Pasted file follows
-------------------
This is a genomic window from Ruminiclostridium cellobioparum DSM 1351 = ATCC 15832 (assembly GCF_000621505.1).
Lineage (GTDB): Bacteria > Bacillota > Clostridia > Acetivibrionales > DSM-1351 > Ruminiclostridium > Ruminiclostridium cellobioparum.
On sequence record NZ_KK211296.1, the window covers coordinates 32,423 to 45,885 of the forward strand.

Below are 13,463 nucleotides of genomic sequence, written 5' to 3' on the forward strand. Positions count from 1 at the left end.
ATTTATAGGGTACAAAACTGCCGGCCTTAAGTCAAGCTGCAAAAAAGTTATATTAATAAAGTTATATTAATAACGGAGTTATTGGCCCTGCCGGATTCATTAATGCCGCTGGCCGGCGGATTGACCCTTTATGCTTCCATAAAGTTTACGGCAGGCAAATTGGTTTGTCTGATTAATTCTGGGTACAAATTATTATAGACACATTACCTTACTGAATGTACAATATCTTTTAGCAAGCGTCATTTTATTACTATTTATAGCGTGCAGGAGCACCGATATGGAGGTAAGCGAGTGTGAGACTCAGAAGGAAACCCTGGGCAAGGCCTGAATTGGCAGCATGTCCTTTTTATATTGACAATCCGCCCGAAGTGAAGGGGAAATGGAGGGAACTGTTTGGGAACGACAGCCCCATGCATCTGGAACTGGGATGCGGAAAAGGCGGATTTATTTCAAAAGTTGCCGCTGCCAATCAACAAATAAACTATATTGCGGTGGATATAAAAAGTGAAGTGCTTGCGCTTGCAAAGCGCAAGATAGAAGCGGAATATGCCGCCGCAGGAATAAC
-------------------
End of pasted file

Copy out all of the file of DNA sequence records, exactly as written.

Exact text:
This is a genomic window from Ruminiclostridium cellobioparum DSM 1351 = ATCC 15832 (assembly GCF_000621505.1).
Lineage (GTDB): Bacteria > Bacillota > Clostridia > Acetivibrionales > DSM-1351 > Ruminiclostridium > Ruminiclostridium cellobioparum.
On sequence record NZ_KK211296.1, the window covers coordinates 32,423 to 45,885 of the forward strand.

Below are 13,463 nucleotides of genomic sequence, written 5' to 3' on the forward strand. Positions count from 1 at the left end.
ATTTATAGGGTACAAAACTGCCGGCCTTAAGTCAAGCTGCAAAAAAGTTATATTAATAAAGTTATATTAATAACGGAGTTATTGGCCCTGCCGGATTCATTAATGCCGCTGGCCGGCGGATTGACCCTTTATGCTTCCATAAAGTTTACGGCAGGCAAATTGGTTTGTCTGATTAATTCTGGGTACAAATTATTATAGACACATTACCTTACTGAATGTACAATATCTTTTAGCAAGCGTCATTTTATTACTATTTATAGCGTGCAGGAGCACCGATATGGAGGTAAGCGAGTGTGAGACTCAGAAGGAAACCCTGGGCAAGGCCTGAATTGGCAGCATGTCCTTTTTATATTGACAATCCGCCCGAAGTGAAGGGGAAATGGAGGGAACTGTTTGGGAACGACAGCCCCATGCATCTGGAACTGGGATGCGGAAAAGGCGGATTTATTTCAAAAGTTGCCGCTGCCAATCAACAAATAAACTATATTGCGGTGGATATAAAAAGTGAAGTGCTTGCGCTTGCAAAGCGCAAGATAGAAGCGGAATATGCCGCCGCAGGAATAAC